Phat DAC install


#1

I’ve been following this guide
http://learn.pimoroni.com/tutorial/phat/raspberry-pi-phat-dac-install
using the latest Jessie on a Pi Zero.

The files mentioned don’t have the lines suggested.
/etc/modprobe.d/raspi-blacklist.conf
is empty and
/etc/modules
only has i2c-dev listed

I went ahead and added asound.conf and added the line to /boot/config.txt, checked i2c was enabled and rebooted but I don’t seem to have any sound working. I tried:
aplay -l
and only see bcm2835 related things listed.

Can anyone suggest something to try?

thanks!

J


PhatDac Install issues
#2

I had a typo in config.txt! It works great :)
(Though the instructions could do with a tweak as that helped me doubt what I was doing!)


#3

I’m up for tweaking the instructions if they’re unclear. I was sure I was running from the latest Jessie also, and those config files did have the modules mentioned. Which is odd!


#4

I’ll reset my card and try again :)


#5

Hi!

Could you tell me which GPIO pins the pHAT DAC uses? I would like to combine it with the Adafruit 2.2 inch display HAT.
Also, do you need a separate headphone amp when you use the pHAT DAC?

Thanks in advance!


#6

cant help with pins but can tell you its line out, so you will need an amp


#7

Thanks for the quick reply!

I will use a separate headphone amp to make it into a portable mp3 player.


#8

I’ve got a little pair of active speakers in mine, some Nokia one with a volume control. It sounds great!

I did a video but it was a bit pointless :)


#9

I have a rather stupid question with regards the pHAT DAC. How do I attach it to my Pi Zero? Mine arrived this morning but I can’t figure out how to get the boards to connect to each other. Is soldering required? If so, are there instructions on how to go about doing this?

Thanks


#10

Hi Nick, did you get one of these in the packet?

You solder that on so the black part is under the DAC and then it’ll push right on to the pins on the pi. If you didn’t get one I’d suggest using the contact us for on the shop site ( https://shop.pimoroni.com/pages/contact-us ) to contact Pimoroni and I would expect they’ll sort you out.


#11

The way I personally do it is to use some blu-tack (or white tack in this case) on the other side of the board from where I’m soldering to hold the header exactly where I want it. I then do one pin at each end of the header and check that its still seated against the board and at right angles to it. Then if everything looks good I take the tack off and finish the soldering. Once its all soldered up I give it a close look, with a magnifier if I can find it, to make sure there aren’t any little bits of solder bridging any the pins. I also like to let the board cool down briefly after doing a small number of pins as if you do the whole thing in one go it can be rather warm by the end.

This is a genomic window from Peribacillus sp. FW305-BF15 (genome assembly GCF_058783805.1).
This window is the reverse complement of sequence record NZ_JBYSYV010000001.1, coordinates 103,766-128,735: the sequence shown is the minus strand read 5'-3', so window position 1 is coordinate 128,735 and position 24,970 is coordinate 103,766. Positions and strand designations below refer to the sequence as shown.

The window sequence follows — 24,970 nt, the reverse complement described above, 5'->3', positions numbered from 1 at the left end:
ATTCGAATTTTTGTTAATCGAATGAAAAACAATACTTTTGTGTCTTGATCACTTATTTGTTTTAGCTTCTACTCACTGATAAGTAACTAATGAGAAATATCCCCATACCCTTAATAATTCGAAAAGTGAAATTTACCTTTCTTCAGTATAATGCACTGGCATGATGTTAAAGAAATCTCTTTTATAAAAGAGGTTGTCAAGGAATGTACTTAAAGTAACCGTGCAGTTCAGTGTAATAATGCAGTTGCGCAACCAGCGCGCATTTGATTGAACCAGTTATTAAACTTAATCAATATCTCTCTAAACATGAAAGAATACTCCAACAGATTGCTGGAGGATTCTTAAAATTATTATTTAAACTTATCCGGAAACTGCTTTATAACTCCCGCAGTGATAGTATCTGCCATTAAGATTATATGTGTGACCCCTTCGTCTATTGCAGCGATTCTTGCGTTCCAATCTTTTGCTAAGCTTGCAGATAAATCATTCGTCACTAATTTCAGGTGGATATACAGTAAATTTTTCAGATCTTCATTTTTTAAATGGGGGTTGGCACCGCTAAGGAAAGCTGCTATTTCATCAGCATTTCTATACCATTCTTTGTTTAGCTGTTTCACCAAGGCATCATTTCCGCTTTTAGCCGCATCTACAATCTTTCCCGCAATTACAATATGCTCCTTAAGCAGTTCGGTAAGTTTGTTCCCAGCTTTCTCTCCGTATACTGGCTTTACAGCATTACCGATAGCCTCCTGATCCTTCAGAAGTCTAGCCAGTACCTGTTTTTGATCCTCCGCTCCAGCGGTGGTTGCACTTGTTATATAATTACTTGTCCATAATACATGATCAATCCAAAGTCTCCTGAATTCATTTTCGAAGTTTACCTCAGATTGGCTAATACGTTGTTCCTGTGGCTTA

End result:

The white tack. I don’t know how it reacts to the heat so I only leave it on while I do the first 2 pins, after which things should be fixed anyway:


#12

Wireless player!


#13

That’s a really nice setup, and some useful instructions! Good show, sir, good show!


#14

Is there a way to identify the pHAT DAC over i2c like you can with most of the Hifiberry products? I see you use the same device tree overlay as the Hifiberry DAC which doesn’t have this feature, does this mean the pHAT DAC also doesn’t?


#15

I too found that raspi-blacklist.conf file was empty, and etc/modules only had i2C-dev listed - this was on a fresh Jessie install (I think the new overlay method of configuration does not need blacklist.conf).
I found that just creating the asound.conf file and adding the dtoverlay=hifiberry-dac to the /boot/config.txt file was enough to allow the DAC to be used, although the only way I found of selecting it was through VLC player (it wasn’t selectable from the desktop volume control). Hope this helps (a bit!)


#16

Thanks! It helps me to know I’m not going crazy ;o)

I have a feeling that disabling the hdmi audo device will cause the Phat Dac to become the default which would be handy, but I’m not sure how to do that. I’ve always tried to avoid playing with sound on Linux!


#17

Oh I recently set up pHAT DAC in Lakka OS to get sound out of the Pi Zero for sweet, sweet retro gaming goodness, it worked, I just needed the overlay and one blacklist entry adding.

It looks like my instructions target a slightly earlier OS version and need updating.

As far as I can tell, no removal of anything from the backlist is needed, but to make the pHAT DAC the default audio out you’ll have to add a blacklist entry for the bcm2835 sound module ( as mentioned in the guide ).

I’m still trying to figure out if there’s a configuration method that will leave both cards enabled but make the DAC the default. Right now I think they are listed in the order that they load, and the BCM audio is always first.


#18

Yes, instructions are a bit confusing as most of it is unnecessary on Jessie (full or lite). there should soon be a one-line-installer available that should make things simpler and support both old and new.

Re pins used by the pHAT DAC, @gadgetoid has to confirm but I suspect it would be BCM 18,19,20,21 for i2s, combining it with other add-ons shouldn’t be too difficult.


#19

Thanks for the indication of the used pins! These are nearly the same as the HifiBerry DAC+. Makes sense, since they use nearly the same hardware.


#20

There is now a one-line installer that will take care of setting up the pHAT DAC on your Pi:

curl -sS get.pimoroni.com/phatdac | bash

It will instruct you to reboot if needed (which would be expected on a first run), and offer to run a quick test if all seems good to go.

Let me know if you run into problem but it’s been extensively tested (neighbours can attest!) on both Wheezy and Jessie. If your system is too old (no device tree support) it should also tell you…